Although much has changed since this summer-fall recap post was originally written in December 2019, I’m backdating the post upon belated publication to reflect my reality at that time.
When I look back on past Novembers when I did NaPoWriMo – National Poetry Writing Month – I love knowing that I found joy in taking photos and writing poems. I’m not sure how I wrote a poem a day those two years, including when traveling to visit family. I do remember the times I quit because someone got sick.
I know that I was writing for my sanity, which felt like all I could do at the time. I’m glad and yet I also wish I’d put that effort toward a further end – submitting some of those works for publication or actually looking for work that would have positioned me differently for a life as a now-single mom.
I’m glad at least for Instagram, a way to take literal snapshots of time. That has become my place for reflection, for marking moments.
I share about things related to writing and the arts and to feminism and allyship at @jessicaclairehaney while @mindfulhealthy is a place I share adventures in wellness and activities specific to the DC area. Those posts go to my Crunchy-Chewy Mama and Mindful Healthy Life Facebook pages. I also occasionally tweet – @crunchychewy and @mindfulhealthy, but the visual is my preferred way to interact with the world.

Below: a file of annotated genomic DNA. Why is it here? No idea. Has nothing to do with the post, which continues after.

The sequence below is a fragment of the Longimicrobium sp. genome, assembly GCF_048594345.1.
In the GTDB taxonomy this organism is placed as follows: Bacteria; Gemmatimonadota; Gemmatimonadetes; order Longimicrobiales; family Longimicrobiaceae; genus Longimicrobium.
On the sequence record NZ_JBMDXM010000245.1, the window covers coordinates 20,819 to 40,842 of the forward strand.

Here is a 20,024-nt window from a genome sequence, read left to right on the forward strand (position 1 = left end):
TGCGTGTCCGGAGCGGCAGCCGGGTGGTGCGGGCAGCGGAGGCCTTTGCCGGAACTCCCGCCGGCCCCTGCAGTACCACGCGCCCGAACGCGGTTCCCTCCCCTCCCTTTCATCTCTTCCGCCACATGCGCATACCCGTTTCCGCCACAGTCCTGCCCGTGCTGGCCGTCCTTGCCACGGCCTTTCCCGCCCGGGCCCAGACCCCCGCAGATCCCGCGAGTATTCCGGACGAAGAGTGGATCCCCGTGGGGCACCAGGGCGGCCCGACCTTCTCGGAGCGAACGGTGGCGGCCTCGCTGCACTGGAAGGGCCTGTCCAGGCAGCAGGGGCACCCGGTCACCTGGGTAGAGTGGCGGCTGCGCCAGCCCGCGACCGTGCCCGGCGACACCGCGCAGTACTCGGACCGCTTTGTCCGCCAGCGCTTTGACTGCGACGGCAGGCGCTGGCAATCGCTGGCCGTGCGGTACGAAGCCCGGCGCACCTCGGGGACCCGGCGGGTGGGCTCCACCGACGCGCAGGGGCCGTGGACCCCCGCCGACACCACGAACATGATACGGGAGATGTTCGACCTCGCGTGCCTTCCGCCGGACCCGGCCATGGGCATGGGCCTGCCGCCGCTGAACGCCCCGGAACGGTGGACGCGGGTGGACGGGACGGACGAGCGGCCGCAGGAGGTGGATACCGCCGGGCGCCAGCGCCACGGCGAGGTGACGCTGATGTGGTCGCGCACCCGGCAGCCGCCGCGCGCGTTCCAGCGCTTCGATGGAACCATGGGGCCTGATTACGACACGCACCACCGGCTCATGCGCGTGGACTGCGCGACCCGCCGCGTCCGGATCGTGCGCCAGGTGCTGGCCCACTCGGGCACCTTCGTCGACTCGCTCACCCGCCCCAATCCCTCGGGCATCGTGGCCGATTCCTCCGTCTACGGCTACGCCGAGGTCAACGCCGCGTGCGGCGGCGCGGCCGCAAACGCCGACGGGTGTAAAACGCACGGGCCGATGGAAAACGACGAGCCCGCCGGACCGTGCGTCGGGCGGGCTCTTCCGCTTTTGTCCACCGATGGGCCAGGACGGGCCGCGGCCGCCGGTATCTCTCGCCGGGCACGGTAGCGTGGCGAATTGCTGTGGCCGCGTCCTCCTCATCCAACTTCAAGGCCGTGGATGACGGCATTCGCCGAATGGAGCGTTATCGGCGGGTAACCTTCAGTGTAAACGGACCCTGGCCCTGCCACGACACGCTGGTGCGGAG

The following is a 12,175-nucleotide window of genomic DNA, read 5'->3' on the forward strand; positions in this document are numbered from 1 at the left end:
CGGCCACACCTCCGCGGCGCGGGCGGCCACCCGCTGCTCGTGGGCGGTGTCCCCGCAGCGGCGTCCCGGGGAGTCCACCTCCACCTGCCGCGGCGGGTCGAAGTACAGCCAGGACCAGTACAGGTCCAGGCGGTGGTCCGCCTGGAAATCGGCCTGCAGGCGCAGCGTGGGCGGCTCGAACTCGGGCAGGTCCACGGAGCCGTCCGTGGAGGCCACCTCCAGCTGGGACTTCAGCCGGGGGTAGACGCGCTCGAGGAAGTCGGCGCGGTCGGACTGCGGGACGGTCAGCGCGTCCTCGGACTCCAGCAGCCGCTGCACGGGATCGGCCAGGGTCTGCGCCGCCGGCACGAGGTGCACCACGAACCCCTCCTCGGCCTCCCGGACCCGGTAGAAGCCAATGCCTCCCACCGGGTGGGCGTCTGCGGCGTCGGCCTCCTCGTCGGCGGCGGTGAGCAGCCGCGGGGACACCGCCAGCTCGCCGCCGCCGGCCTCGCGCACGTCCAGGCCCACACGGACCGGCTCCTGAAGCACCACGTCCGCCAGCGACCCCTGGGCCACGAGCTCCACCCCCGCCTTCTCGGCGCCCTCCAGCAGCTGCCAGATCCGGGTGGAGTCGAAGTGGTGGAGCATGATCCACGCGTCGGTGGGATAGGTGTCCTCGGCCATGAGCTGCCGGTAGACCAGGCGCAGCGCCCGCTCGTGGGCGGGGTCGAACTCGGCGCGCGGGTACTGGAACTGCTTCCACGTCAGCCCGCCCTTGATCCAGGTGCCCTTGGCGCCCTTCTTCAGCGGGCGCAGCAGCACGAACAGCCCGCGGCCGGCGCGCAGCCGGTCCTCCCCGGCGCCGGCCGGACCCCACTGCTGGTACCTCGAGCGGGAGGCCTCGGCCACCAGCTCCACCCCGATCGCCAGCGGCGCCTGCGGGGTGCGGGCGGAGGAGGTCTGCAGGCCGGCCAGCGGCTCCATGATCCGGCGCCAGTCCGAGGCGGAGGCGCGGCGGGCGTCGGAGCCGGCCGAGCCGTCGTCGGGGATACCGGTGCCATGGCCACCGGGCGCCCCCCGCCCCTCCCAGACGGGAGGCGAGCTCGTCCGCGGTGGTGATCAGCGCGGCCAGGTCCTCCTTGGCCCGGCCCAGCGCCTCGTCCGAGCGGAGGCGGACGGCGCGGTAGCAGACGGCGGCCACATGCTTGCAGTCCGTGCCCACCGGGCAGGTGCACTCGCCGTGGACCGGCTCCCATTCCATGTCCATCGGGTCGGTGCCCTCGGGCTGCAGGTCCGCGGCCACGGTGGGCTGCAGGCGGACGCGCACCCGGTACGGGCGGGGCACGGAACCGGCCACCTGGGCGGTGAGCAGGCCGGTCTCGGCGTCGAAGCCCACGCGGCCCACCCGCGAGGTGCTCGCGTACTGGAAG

I’m trying to put most of my writing energy into pieces that may find a home in the world. My novel is completed and is being pitched to agents while I work on adapting some of the chapters to submit as stand-alone stories. I have several flash fiction pieces I’m about to begin submitting and a few essays I’m working on.
The bulk of my time goes to my health and to my kids and, now that I’m finally settled from the move earlier this year, it’s time to look more seriously for paid work to supplement – or expand – my tutoring and freelance work.
I’d still like to get down a few reflections, though, about the summer that has passed and the fall that is almost over.
Two weekends in July were particularly memorable: I met authors Jen Pastiloff and Abby Maslin at a terrific reading at Politics & Prose which was a terrific set up to the next day drive my youngest to a two-week sleepaway camp, eleven hours round trip during which time I listened to audiobooks and belted out 80s rock tunes and felt so excited for my kiddo to have what I could tell was going to be an amazing experience.